Many entrepreneurs say business is a marathon, but they are wrong; it is an ultramarathon or a Triple Bypass which journeys over Juniper, Loveland, and Vail Pass. Although it appears that these are solo journeys with the athlete as the focal point, the reality is there is a support team, family, and coaches/mentors that make all of this possible. Simon Sinek states, like these races, “There are no winners or losers in an infinite game; there is only ahead and behind.”
When Wember was formed, I was thirty-one years old. I was reminded how young I was when, time after time, I would be asked in meetings if my father was joining; I would kindly say, “Not today,” but never told them he was a pilot. I grew a beard to try and make myself look older, and now I am shaving it to try and look younger. I correlate the lifetime of Wember with some significant life events. My mom passed, and my eldest son was born approximately two weeks before Wember was started, and through the years, our journeys have correlated.
My son and I were newborns exploring and learning every day. I relied on others to navigate this new venture, and it was both exhilarating and terrifying. For four years, we found our feet and learned the basics of my marketing, contracts, and leading projects. For him walking, talking, and navigating new environments every day felt like a new challenge. This phase ended up in the great recession just as things were seemingly getting easier.
Then comes middle school, middle school is the worst. As he struggled to make meaningful connections, I mirrored him with hiring and training staff. Nobody wants to be your first, and for both of us, it was a lonely time. When we did get there, it wasn’t always the best choice, we didn’t know it, and honestly, we were happy to have the interest and someone to take a chance on us. As time went on, our worlds expanded, and we found our places, his in music, joining the School of Rock and eventually performing on the biggest stage in Colorado, Red Rocks, when they opened for Film on the Rocks. “Testify” (Rage Against the Machine cover) School of Rock Denver House Band at Red Rocks – YouTube We, too, were landing bigger projects and continued to grow steadily. As we entered our high school years, the pandemic descended upon us.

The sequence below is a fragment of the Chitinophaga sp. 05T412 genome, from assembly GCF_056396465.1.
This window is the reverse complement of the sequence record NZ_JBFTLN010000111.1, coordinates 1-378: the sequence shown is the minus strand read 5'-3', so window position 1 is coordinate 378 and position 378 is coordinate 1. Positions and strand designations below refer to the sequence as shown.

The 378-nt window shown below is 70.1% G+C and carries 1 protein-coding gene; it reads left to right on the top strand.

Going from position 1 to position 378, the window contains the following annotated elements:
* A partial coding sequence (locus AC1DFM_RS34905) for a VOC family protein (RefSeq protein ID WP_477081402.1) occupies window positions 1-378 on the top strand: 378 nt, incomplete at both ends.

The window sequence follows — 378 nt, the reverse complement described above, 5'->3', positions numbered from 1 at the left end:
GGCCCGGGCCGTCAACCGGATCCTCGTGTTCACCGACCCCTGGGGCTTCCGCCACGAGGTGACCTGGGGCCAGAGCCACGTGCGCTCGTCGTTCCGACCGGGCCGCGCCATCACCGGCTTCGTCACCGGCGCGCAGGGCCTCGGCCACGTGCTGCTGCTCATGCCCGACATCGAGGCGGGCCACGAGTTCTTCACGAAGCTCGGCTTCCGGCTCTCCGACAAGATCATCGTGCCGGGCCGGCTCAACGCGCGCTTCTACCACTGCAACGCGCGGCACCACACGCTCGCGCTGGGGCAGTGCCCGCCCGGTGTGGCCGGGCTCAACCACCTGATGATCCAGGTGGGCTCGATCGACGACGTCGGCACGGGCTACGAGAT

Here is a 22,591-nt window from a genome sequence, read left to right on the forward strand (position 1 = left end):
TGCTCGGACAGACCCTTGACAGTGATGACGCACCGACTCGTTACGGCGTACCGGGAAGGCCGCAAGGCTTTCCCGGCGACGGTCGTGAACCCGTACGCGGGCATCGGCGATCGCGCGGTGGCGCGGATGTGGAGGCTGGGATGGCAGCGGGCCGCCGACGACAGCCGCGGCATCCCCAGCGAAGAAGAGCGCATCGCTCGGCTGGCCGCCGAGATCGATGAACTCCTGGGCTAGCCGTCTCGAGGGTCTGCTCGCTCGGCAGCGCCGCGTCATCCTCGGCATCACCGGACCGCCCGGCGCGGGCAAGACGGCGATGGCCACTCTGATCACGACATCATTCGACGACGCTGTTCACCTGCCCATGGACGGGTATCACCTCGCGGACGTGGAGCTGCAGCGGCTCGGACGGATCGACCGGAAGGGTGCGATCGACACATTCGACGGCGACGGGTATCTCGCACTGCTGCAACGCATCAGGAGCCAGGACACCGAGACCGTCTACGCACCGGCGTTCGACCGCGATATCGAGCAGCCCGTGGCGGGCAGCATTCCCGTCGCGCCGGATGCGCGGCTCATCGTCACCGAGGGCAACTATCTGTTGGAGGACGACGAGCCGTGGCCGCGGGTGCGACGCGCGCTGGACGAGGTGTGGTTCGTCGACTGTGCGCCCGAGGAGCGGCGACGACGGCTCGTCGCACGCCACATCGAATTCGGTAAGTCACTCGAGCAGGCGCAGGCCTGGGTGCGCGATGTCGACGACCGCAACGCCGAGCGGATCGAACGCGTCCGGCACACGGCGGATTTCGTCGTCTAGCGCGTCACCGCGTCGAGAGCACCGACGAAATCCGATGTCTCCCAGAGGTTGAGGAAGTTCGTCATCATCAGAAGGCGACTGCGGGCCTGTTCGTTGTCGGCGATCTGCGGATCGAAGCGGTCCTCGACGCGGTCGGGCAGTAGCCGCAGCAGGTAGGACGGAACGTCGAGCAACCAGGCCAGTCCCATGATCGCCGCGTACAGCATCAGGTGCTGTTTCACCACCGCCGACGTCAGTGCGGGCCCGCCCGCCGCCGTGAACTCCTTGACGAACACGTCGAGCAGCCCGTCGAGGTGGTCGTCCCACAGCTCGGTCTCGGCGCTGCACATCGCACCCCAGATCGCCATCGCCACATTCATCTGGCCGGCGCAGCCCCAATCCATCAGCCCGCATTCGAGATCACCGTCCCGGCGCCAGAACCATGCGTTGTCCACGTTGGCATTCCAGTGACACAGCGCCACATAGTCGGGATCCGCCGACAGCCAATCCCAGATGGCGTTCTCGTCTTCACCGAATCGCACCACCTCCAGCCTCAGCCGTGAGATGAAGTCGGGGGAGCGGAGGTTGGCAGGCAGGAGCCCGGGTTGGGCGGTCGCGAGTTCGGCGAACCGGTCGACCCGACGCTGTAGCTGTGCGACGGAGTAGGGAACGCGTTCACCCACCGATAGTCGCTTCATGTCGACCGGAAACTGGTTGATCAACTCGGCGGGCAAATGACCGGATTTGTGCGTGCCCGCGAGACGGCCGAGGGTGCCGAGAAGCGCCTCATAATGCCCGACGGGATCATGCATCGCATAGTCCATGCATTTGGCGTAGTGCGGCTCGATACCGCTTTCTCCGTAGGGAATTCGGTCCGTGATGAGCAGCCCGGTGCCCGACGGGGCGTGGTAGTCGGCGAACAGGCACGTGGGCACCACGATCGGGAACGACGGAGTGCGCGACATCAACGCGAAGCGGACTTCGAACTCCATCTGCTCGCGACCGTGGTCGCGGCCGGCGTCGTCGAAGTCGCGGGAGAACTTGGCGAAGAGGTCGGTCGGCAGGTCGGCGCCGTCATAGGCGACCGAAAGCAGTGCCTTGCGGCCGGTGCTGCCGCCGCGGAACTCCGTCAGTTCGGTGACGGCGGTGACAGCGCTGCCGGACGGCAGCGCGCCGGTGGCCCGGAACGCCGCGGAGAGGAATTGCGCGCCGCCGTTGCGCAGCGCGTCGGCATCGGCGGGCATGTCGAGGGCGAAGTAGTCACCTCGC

The high school experience started strong; our posses were established with close relationships with people we trust. These bonds grew during these trying times for both of us. Isolation, uncertainty, and concerns were at the surface. Normalcy was gone, and we all had to recreate ourselves to keep things going. Check out our blog on The New Normal: Virtual Interviews – Wember Inc. At this time, Wember was a team of twelve with many project managers with a tenure of over ten years. As we looked into the future, there was the reality that he was going to college, and we had done everything we could to get him here. He now had to do bigger things. Our team was doing more bigger things, too, and much of it was on their own. The next level of growth was evident.
Letting go is the hardest part of all of this, and turning over something you made, shaped, and loved to others is just not easy. The reality, it is natural and the right thing to do. I think about the quote in Shawshank Redemption “Some birds aren’t meant to be caged. Their feathers are too bright, and when they fly away, the part of you that knows it was a sin to lock them up does rejoice, but still, the place you live in is that much more drab and empty now that they’re gone.” The plan from the beginning was to be employee-owned, and knowing when your team is ready to start that process, it’s up to you as the parent and or leader to set them up for success and then celebrate their success. We are not done, and the transition similar to college is easily four years. Plan ahead and remember it’s not a race; it’s a journey.
Paul Wember, President